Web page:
My guess is that Wykoff van der Hoef happened to be in Ireland at the time and discovered that the Titanic was due to sail out of Belfast on 2nd April 1912. He took his chance, perhaps contacted a few officials at H&W and White Star and requested them to accommodate him. They probably allowed him thinking that it would be an interesting publicity gimmick. I am sure that if the Titanic had not sunk and reached New York safely, WvdH would have given a press interview specifically about the delivery trip.

Come to think of it, did he do that in Southampton or elsewhere in the UK? He had almost 6 days between arrival and departure in Southampton and the opinion of a "proper" First Class passenger about the ship even before the start of its actual Maiden Voyage would have been something of a small news scoop for an enterprising reporter.
 
Last edited:

Mike Spooner

Member
Sep 21, 2017
1,070
216
138
I am trying to understand why was he was given permission to board the ship, when the ship has not been given a Board of Trade passenger clearance certificate whilst in Belfast. Was there a backhander? As I see Smith would have the last word and had ever right to ordered him off the ship to?
 

Philip Hind

Editor
Staff member
Member
Sep 1, 1996
1,767
76
323
England
This seems to suggest he did book a legitimate passage.

Screenshot 2021-06-12 at 22.48.58.png

Belfast Telegraph - 15 Apr 1912
 
  • Like
Reactions: 2 users

Arun Vajpey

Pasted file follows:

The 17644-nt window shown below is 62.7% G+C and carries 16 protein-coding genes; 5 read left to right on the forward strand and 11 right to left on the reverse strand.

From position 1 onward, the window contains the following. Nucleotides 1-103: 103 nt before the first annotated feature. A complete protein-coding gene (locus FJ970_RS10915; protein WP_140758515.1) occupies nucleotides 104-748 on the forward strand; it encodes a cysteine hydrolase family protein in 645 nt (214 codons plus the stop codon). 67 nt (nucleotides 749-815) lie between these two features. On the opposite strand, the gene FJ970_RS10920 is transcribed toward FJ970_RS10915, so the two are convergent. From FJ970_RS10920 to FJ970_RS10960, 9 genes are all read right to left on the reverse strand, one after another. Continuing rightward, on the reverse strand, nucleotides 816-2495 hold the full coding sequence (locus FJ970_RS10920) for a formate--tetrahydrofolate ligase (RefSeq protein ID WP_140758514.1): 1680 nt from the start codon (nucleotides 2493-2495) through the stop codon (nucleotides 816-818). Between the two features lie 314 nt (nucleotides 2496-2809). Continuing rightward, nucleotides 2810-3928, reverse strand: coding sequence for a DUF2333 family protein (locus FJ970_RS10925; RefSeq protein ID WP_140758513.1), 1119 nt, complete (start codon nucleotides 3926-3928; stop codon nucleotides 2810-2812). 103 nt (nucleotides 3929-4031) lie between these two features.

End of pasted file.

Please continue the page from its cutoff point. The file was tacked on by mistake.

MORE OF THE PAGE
Member
Jul 8, 1999
2,594
983
388
65
Looks like Whiting & Telford must have been local shipping agents in Belfast and they officially booked Wykoff van der Hoef from Belfast to New York.

I am trying to understand why was he was given permission to board the ship, when the ship has not been given a Board of Trade passenger clearance certificate whilst in Belfast. Was there a backhander?
I doubt if they would have resorted to backhanders and such for just one passenger. I think it is more likely that WvdH put in a request to Harold Sanderson who then, in his capacity as an IMM official, obtained a nod from Francis Carruthers of the Board of Trade. Probably all a part of the "Old Boy Network".
 

Arun Vajpey

Member
Jul 8, 1999
2,594
983
388
65
But still leaves the question whether captain Smith had the final say in the matter or was he been over ruled by his bosses?
My guess is neither. Other than the fact that taking on a passenger on a delivery trip bent the BoT regulations, it was a relatively small matter for all concerned. Captain Smith, Harold Sanderson, Francis Carruthers etc would have had other things occupying their minds just before the delivery trip and it would have been easier for all of them just to nod to Wykoff van der Hoef's request than to start with spoiled public relations by waving the rule book at him. After all his presence on board would not have affected anyone else's schedule during the trip and for his part, WvdH in all probability just enjoyed the First Class amenities and minded his own business.

Something similar had probably happened on other new ship delivery trips and no outsider was any wiser. If the Titanic had not struck the iceberg and sunk, Wykoff van der Hoef would not have been singled out from other passengers and would have been forgotten after a few weeks.
 

Similar threads

Similar threads